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Even when conditions are perfect for a time lapse shoot, there are a number of things that can go wrong and over the last couple of years, I've managed to find most of them. The notebook I carry with me in my Think Tank camera bag has become a catalog of mistakes, usually made while I was distracted or in a hurry to assemble equipment and make calculations before the scene I'd come to capture changed. Shooting time lapse requires...well...time. These sequences can take hours to shoot and if you arrive on location and conditions aren't right for what you hope to accomplish, you're better off packing up and waiting for another day unless you happen to have the luxury of unlimited time and nothing to fill it with.

Tuesday night was one of these times. The temperature in St. Louis had soared to a muggy 100 degrees. This led to a problem I was lucky to catch: the glass in my lens, cooled from being in the AC all afternoon, immediately fogged when I removed it from my bag and continued to do so until it finally warmed up. The clouds were minimal (something that doesn't lead to a very compelling sequence and that leaves the bright sun un-difused and nearly impossible to photograph towards) and because I wanted to shoot across the Mississippi River, I needed to be situated in East St. Louis. The bank on the east side of the river is heavily industrialized and not the kind of place I wanted to be by myself after dark with an expensive camera...or without an expensive camera for that matter. This meant shooting from a high deck at Malcolm Martin Memorial Park which gave me a great view of the arch....and a string of distracting power lines right in the middle of my scene.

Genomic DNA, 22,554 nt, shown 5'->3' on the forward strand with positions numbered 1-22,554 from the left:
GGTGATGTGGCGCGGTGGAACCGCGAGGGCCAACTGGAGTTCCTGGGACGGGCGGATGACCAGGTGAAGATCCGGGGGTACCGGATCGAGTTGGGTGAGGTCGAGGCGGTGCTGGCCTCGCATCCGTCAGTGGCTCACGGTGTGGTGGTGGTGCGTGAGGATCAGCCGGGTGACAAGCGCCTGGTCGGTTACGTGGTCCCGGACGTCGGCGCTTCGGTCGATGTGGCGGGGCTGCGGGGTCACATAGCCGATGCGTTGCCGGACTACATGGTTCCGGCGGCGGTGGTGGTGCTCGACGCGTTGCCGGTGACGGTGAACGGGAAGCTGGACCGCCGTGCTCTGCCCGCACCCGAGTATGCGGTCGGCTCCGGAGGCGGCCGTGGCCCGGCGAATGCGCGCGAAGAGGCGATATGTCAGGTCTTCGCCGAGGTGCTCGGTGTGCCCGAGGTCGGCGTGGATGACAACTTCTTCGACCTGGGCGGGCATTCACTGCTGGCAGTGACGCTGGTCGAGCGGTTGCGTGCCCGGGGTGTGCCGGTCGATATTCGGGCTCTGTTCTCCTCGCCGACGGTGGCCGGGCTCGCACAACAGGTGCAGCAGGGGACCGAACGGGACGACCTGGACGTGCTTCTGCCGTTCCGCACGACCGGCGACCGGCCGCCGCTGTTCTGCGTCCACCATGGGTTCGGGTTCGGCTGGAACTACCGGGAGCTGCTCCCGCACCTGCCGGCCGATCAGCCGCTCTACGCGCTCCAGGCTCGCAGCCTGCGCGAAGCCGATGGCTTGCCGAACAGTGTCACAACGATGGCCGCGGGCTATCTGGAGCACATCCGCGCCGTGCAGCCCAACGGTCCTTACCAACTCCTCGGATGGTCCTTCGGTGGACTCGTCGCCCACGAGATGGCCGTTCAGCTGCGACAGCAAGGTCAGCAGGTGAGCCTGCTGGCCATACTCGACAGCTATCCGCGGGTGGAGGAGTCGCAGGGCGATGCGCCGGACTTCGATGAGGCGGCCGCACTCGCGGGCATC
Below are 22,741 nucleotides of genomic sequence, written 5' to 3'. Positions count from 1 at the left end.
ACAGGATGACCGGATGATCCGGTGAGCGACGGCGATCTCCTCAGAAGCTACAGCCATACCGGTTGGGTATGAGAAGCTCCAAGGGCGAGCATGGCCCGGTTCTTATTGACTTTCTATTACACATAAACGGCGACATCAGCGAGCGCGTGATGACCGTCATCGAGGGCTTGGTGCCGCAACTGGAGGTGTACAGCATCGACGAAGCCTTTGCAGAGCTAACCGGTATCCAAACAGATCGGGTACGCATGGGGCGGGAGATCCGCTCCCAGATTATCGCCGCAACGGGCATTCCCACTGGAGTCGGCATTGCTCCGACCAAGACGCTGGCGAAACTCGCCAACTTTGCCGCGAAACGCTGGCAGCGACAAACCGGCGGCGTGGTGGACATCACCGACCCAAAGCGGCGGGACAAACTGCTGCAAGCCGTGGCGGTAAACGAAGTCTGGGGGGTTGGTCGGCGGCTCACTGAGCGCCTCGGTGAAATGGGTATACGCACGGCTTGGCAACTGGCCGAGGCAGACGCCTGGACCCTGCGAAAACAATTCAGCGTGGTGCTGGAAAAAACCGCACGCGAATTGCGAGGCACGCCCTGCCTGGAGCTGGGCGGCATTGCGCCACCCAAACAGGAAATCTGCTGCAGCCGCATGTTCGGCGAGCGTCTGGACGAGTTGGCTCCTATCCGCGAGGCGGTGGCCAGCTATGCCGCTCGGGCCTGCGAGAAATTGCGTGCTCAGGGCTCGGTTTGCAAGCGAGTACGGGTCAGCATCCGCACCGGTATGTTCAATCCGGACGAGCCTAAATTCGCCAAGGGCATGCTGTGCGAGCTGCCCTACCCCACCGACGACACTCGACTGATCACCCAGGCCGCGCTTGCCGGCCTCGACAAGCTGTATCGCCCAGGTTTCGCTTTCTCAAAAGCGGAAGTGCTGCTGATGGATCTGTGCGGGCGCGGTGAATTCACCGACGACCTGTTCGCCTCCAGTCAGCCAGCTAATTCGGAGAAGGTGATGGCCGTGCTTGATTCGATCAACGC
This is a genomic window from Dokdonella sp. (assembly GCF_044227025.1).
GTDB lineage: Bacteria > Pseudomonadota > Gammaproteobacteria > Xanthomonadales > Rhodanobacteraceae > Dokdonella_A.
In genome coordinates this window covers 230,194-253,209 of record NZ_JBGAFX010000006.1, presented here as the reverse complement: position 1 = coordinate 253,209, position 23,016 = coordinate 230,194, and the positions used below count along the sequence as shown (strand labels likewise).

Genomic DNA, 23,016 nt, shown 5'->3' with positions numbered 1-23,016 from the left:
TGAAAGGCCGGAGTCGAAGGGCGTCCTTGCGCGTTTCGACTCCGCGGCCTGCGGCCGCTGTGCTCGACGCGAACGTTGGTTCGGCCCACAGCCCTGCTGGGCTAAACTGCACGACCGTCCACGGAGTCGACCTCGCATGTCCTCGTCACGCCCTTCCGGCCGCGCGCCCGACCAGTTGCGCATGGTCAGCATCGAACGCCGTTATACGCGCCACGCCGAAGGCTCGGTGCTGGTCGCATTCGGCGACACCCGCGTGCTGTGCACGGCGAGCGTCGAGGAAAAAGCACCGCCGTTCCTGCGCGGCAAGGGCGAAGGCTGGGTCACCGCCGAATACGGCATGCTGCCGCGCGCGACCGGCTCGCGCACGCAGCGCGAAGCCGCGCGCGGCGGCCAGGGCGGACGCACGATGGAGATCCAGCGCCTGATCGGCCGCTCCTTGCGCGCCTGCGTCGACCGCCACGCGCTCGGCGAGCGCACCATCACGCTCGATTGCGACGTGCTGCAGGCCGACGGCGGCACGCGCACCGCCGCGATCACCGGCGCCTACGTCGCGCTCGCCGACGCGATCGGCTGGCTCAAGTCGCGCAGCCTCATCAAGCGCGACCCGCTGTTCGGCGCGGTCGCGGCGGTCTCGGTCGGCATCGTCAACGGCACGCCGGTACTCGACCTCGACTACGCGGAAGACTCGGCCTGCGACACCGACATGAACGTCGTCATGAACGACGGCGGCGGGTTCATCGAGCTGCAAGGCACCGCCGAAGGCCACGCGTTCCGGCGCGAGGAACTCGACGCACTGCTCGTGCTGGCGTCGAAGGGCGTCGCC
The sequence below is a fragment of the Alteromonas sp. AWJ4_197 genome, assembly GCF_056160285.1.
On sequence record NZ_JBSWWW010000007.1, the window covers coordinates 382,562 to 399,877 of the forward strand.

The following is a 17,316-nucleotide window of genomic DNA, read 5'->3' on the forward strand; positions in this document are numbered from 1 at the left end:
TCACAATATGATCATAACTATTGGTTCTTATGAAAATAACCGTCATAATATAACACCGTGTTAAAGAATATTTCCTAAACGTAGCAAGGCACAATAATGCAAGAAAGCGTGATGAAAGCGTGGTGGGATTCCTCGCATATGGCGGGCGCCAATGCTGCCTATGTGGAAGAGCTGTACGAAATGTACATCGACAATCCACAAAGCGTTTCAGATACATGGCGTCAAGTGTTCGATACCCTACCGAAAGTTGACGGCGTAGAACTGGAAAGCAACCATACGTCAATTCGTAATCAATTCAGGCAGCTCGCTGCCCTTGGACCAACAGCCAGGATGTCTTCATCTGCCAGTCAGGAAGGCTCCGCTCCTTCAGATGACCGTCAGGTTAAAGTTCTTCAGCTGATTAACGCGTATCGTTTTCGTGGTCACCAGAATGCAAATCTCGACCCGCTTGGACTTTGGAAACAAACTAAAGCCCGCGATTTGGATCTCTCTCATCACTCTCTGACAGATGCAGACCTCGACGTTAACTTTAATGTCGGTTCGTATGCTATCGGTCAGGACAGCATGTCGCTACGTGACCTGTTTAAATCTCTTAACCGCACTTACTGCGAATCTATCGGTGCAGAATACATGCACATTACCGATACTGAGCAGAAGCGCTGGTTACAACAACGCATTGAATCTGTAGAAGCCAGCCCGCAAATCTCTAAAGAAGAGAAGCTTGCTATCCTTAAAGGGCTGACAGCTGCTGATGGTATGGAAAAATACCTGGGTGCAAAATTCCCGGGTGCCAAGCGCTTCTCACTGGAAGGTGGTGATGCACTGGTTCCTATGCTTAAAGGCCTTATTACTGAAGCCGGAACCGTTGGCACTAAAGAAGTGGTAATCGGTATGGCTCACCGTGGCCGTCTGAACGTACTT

The final piece that just about sent me packing was learning that the arch would not be lit on Tuesday until much later in the night...I had no intentions of hanging out alone by the river in East St. Louis until midnight. The lighting of the arch was really what I'd hoped to catch. Everything was pointing to a waste of my time and had I not struck up a conversation with another photographer from Kentucky, I probably would have left.

As I expected, the bulk of the sequence is pretty unexciting but there were a few of the things I absolutely love about time lapse. As the sun dipped below the horizon, a series of clouds made their appearance, turning the western sky into a swirling yellow-orange caldron for a few minutes before suddenly vanishing. I could also see what is an arguably obvious thing: boats and barges travel faster down-river than up-river against the current. The sequence is comprised of 850 individual images.